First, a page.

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Welcome to the Oregon Forest Pest Detector course final quiz. There are 25 multiple-choice quiz questions. You must correctly answer at least 80% of the questions (or 20 correct out of 25) to pass the quiz and the online course. The quiz may be taken an unlimited number of times.
Please complete the following information:
Which insect bores tunnels deep into the wood (or xylem) of host trees?
Which insect only attacks large trees (greater than 12 inches diameter)?
Which of the following is NOT necessary to include in your EAB/ALB report?
Detailed location information (such that someone could easily find the site and tree in question)
Detailed description of your observations (including the specific signs and symptoms that you observed)
The name of the property owner
The name of the species that you are reporting
Which of the following is a characteristic of ash trees?
Leaves have 9 or more leaflets
Leaves and branches are opposite
Seeds are winged (samaras) and hang in pairs
Which is NOT a defining characteristic of an invasive species?
Cannot be controlled with pesticides
Outcompete other organisms
High reproduction rates
None of the above
Which picture shows an adult EAB?
What does EDRR stand for?
Early Detection and Rapid Response
Efficient Detection and Rapid Revegetation
Exotic Disease Response and Removal
Early Detection and Rapid Removal
Which of the following images does NOT show potential ALB damage?
Which photo shows galleries made by EAB larvae?
Which of the following is NOT a typical sign/symptom of ALB?
Crown dieback and broken branches
Round, dime-sized exit holes
Bark with a burned appearance
Chewed bark at egg sites
Which agencies are responsible for preventing and managing EAB and ALB in Oregon?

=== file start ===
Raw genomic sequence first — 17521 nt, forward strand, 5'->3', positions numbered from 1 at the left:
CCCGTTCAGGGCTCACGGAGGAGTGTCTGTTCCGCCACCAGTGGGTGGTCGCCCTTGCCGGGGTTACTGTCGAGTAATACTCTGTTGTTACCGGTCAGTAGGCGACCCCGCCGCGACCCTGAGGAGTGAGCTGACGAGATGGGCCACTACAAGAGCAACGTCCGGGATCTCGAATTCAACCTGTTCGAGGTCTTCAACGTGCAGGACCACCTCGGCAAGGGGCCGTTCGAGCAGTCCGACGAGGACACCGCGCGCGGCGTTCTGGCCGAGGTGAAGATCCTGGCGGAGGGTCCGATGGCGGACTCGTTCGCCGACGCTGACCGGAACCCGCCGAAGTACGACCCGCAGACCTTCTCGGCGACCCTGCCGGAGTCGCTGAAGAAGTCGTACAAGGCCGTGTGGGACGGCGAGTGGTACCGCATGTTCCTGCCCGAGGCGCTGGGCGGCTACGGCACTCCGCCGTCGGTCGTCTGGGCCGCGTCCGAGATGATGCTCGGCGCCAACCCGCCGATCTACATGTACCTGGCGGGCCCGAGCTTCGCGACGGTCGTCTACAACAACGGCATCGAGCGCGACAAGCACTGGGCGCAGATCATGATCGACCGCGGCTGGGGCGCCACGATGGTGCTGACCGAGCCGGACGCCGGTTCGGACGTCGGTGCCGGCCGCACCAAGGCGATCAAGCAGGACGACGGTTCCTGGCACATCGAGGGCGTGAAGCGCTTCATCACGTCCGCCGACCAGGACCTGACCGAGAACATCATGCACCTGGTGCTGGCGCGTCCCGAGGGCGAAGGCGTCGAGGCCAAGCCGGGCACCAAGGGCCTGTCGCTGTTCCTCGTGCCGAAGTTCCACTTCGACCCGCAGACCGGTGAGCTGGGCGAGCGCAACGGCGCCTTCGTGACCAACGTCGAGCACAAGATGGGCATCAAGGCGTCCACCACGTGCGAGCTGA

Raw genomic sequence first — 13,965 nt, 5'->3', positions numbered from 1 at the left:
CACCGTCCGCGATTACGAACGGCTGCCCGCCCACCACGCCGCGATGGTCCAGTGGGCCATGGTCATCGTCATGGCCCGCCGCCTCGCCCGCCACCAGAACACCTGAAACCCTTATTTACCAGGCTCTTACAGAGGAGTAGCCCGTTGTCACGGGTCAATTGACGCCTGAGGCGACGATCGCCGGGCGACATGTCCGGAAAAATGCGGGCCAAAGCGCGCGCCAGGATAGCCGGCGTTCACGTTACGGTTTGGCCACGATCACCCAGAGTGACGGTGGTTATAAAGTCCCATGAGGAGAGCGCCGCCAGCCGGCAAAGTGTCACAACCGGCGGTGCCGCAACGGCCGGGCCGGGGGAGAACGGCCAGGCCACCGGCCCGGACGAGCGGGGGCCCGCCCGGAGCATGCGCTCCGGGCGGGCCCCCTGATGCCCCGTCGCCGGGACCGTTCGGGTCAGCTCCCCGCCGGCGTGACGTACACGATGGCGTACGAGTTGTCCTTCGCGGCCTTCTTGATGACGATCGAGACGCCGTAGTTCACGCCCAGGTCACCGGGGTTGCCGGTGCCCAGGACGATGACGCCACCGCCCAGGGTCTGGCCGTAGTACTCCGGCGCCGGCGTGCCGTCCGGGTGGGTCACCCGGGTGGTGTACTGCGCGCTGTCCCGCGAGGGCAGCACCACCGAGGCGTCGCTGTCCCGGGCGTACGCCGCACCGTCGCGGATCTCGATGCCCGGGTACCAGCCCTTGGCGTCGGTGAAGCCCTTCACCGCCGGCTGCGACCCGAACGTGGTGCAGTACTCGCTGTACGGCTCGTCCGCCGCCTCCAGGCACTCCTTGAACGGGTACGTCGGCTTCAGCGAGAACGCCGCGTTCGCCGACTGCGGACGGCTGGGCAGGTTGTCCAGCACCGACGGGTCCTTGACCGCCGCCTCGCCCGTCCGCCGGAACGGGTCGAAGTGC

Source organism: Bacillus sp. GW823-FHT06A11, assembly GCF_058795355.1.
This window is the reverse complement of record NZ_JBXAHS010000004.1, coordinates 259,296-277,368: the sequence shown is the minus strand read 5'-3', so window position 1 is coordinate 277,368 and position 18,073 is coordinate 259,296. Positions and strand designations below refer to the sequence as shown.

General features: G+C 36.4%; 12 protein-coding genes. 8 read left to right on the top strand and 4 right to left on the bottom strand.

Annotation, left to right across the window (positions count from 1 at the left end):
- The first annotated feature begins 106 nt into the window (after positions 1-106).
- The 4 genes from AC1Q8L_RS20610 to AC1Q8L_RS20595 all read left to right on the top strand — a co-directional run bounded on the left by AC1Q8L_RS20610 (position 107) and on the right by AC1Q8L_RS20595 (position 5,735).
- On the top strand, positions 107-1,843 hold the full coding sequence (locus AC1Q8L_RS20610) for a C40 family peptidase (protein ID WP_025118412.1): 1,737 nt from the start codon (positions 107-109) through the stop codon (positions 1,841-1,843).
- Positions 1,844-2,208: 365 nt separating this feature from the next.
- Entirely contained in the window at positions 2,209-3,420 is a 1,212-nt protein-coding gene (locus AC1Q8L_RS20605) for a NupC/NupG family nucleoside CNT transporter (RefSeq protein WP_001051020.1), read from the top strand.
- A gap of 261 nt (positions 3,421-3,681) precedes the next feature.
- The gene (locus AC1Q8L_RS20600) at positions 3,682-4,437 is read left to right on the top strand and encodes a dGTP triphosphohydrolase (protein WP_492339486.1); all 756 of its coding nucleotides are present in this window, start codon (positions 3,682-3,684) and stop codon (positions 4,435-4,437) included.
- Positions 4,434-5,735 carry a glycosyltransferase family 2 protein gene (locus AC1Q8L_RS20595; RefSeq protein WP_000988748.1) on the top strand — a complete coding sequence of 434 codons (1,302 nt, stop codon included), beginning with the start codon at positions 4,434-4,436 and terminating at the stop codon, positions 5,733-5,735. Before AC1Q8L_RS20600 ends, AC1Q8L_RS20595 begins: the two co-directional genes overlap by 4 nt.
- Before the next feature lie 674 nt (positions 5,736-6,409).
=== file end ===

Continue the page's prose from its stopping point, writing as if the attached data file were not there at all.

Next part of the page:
Oregon Department of Forestry (ODF)
Animal and Plant Health Inspection Service (APHIS)
Oregon Department of Agriculture (ODA)
All of the above
Which insect is originally from Asia?
If you think you see signs or symptoms of an EAB or ALB infestation, where should you report?
Call your local newspaper
Go to OregonInvasivesHotline.org
Do not report because it is likely to be a false alarm
Which ash species are we most concerned about if EAB were to be introduced in Oregon?
White ash (Fraxinus americana)
Flowering ash (Fraxinus ornus)
Oregon ash (Fraxinus latifolia)
Green ash (Fraxinus pennsylvanica)
Approximately how long is an EAB adult?
1/8 inch (3 mm)
1/4 inch (6 mm)
1/2 inch (10-13 mm)
3/4 inch (2 cm)
What is the main reason that it is difficult to control EAB?
The adult insects can fly very long distances
Symptoms of early infestation can be very hard to detect
No animals eat EAB because they are toxic
The insects live a long time
ALB was first found in the US in which state?
Which is an example of an invasive forest pathogen currently in Oregon?
Sudden oak death
White pine blister rust
Both of the above
None of the above
Which pictures shows an adult ALB?
Which of the following trees is NOT an ALB host?
Maple (Acer spp.)
Horsechestnut (Aesculus hippocastanum)
Elm (Ulmus spp.)
Dogwood (Cornus spp.)
Which picture does NOT show ash leaves?
Which EAB life stage does the most damage to the tree?
The most likely time of year that EAB adults would be active in Oregon is:
March - April
April - May
June - July
August - September
In which of the following scenarios would you feel it is NOT appropriate to report EAB or ALB?
You collect an insect specimen that looks like ALB. You compare this specimen to the look-alikes in Oregon. It does not appear to be any of the look-alikes.
You are driving in the country and notice a stand of unhealthy Oregon ash. You do not stop but you make a mental note of where the stand is located so you can report it later.
Using your binoculars, you notice what looks like D-shaped exit holes on the upper branches of an unhealthy ash tree in the woods behind your house. You also notice epicormic shoots stemming from the lower trunk. You collect a branch from the tree and confirm that it is an ash.
You notice a large amount of frass on the branches of a horsechestnut outside of your local community center. Upon closer inspection, you find round exit holes that are slightly smaller than a dime.
Which of the following is NOT a typical sign/symptom of EAB?
Woodpecker damage (stripping away the bark of the tree)
D-shaped exit holes that are 1/8-inch in diameter
Epicormic branches (shoots coming from the trunk of the tree)
Sap oozing from the trunk
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